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Cooking with Carls: Enjoy falafel sandwiches inyles on Friday, May 2

<eet corners in Cairo, finding a vendor or a small shop that sells flat-bread sandwiches stuffed with falafels is not a difficult thing to do. The locals and tourists gather around falafel stands to enjoy this ultimate favorite street food of Egypt. While a couple dozens of falafel balls were thrown into a huge wok filled with steaming oil, the seller took a piece of already-halved flat bread and skillfully stuffed it with these fried fava bean balls, a handful of fresh red tomatoes and lettuce in about a minute, and finished it up with a generous scoop of tahini sauce made of sesame. Although the falafel sandwich I had looked and tasted a bit different from the one I had in the United States, I was glad to be able to connect my expectation to the experience.

However, what I had not anticipated was the incredible similarity between the cuisine of Egypt and those of its neighboring countries, especially east of Egypt, such as Syria and Lebanon. Not only the common items such as falafel, hummus and kebab, but the ingredients like eggplant, tomatoes, beans, lamb, and various spices, and moreover the way they think of a typical meal had lots of things in common. For example, a decent meal starts with flat breads and dips such as hummus and tahini, and several mezzes (side dishes), such as bababhannuug or salad. The grilled meat (kebab) or chicken dish is a typical main dish, followed by heavily honey-sweetened desserts like baklava or basbosa (made with cornmeal). While of course there are dishes that are specific to each region, for example the national soup made of a plant called mulukhiya in Egypt, this similarity in cuisine or this widely shared food culture in the region was surprising to me.

The question follows: Is it because of geographical proximity? Maybe, since neighboring countries are indeed likely to share the similar climate and have cultural exchanges throughout history. Nonetheless, in case of East Asia, Korea, China and Japan seem to have very little integration in terms of cuisine other than eating rice and using chopsticks. Although the people in these countries have been aware of one another’s cuisine, it still remains exotic. I don’t see much similarity between fish and chips in England to risotto in Italy, certainly not to the same degree as what I described about Egypt and its neighbors. Maybe it is language, ethnicity, or even religion that has assisted these cuisines to flow and influence each other easily in the Middle East. While I am not here to investigate or analyze the contribution of each factor here, taking a closer look at a country’s cuisine is a delicious way to understand its history and culture.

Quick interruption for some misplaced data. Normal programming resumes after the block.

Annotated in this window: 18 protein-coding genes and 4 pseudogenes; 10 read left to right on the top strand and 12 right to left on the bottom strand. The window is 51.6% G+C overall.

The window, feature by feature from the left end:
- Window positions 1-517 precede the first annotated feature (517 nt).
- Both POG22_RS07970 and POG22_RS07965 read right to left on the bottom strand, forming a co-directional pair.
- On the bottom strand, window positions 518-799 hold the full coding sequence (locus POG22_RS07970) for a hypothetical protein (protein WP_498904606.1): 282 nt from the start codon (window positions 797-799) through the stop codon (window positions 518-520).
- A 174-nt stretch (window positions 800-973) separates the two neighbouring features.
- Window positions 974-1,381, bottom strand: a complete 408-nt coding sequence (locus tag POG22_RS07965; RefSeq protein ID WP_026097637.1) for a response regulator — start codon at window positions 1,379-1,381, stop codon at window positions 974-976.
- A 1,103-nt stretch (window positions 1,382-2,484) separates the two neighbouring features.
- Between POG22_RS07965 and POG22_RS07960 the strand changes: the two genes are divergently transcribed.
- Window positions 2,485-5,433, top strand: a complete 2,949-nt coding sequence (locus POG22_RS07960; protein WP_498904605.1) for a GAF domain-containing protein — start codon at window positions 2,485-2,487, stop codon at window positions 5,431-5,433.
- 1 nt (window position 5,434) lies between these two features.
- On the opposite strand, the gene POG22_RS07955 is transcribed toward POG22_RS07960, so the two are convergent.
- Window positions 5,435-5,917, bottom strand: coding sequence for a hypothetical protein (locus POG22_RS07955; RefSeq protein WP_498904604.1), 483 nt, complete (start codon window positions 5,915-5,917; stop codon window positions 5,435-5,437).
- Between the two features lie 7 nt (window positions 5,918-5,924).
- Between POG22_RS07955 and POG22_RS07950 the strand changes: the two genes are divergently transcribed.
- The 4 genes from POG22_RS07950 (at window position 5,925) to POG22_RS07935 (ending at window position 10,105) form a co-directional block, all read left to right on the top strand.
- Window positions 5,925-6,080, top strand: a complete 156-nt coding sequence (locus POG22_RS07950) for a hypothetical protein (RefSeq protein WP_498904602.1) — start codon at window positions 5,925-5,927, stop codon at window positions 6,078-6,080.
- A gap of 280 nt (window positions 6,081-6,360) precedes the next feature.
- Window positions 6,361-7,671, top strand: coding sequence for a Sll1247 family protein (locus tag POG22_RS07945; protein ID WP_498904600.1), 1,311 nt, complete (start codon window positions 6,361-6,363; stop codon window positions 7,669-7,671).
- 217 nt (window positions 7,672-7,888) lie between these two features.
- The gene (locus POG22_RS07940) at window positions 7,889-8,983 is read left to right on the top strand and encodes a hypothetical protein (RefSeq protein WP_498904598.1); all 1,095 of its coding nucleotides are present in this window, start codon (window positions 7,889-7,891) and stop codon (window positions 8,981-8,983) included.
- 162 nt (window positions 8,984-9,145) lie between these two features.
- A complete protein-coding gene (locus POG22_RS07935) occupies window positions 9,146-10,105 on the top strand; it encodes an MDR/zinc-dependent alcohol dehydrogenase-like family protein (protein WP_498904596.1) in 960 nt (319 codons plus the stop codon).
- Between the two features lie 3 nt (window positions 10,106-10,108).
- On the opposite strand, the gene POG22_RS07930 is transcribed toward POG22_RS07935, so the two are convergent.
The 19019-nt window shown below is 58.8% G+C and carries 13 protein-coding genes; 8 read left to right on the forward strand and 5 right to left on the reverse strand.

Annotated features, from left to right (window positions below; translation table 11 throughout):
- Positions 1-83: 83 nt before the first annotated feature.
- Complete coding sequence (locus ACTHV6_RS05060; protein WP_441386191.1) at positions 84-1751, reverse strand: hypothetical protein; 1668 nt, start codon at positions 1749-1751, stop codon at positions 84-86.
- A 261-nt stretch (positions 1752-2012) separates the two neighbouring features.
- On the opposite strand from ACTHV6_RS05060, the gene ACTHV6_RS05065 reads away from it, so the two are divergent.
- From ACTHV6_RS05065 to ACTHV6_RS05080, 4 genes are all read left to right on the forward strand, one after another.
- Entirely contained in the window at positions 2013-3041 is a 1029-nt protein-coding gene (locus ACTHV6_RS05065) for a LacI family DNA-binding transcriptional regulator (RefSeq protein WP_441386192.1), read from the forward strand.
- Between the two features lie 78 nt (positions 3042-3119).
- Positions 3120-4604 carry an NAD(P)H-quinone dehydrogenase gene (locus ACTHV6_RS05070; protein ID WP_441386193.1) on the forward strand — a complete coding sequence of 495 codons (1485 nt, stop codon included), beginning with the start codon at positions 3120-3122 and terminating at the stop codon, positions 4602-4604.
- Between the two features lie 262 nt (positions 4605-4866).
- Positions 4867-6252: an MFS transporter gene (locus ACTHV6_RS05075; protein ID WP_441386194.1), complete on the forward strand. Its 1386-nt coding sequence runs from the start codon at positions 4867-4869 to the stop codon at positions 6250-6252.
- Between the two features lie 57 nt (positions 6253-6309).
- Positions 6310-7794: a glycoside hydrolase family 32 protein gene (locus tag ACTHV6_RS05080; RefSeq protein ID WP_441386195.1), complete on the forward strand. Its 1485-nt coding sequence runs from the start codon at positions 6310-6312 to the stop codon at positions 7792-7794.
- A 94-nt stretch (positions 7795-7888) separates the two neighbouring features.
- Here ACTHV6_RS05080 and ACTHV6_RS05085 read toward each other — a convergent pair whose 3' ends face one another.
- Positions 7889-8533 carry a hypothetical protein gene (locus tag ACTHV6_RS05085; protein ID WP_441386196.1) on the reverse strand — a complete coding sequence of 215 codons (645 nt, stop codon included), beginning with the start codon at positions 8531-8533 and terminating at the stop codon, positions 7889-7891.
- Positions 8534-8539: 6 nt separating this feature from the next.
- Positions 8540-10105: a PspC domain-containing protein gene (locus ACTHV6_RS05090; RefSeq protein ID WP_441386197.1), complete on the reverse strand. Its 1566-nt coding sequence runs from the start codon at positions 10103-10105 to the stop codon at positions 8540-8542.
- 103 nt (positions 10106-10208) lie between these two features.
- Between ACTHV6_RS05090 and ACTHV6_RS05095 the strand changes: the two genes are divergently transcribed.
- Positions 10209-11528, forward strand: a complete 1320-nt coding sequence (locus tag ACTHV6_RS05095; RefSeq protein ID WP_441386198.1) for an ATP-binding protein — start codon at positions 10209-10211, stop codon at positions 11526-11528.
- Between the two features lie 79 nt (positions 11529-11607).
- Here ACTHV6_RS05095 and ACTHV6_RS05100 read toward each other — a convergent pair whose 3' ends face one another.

Here is a chance for you to think like a gastronomist. This Friday, May 2, some of the students who participated in the Middle East Mosaics program will sell falafel sandwiches in Sayles. The proceeds will be used to buy craft materials for a girls’ school in Egypt.

Falafel Sandwich (Serves 4)

1 cup dried fava beans (or/and chickpeas)
1 large onion, chopped
2 cloves garlic, chopped
3 Tbsp fresh parsley, chopped
1 tsp coriander
1 tsp cumin
2 Tbsp flour
Salt and pepper to taste
Oil for frying

4 pita bread
1 or 2 tomato, chopped
1 cup lettuce, chopped
8 Tbsp tahini sauce (or hummus)

1. Soak dried fava beans in water overnight. (or use canned beans and skip step 1 and 2)
2. Drain the beans and place in a pan with water. After boiling them for 5 minutes, reduce the heat and simmer for an hour.
3. Drain and cool for 15 minutes.
4. In a medium bowl, mix beans, garlic, onion, coriander, cumin, salt and pepper. Use a food processor or a folk to combine them well. Add flour little by little to keep the consistency of thick paste.
5. Roll the mixture into small balls, and flatten them slightly.
6. Heat a generous amount of oil, and fry the balls for 5 minutes or until golden brown.
7. Cut pita bread into half. Add falafels, lettuce, tomatoes and tahini sauce.

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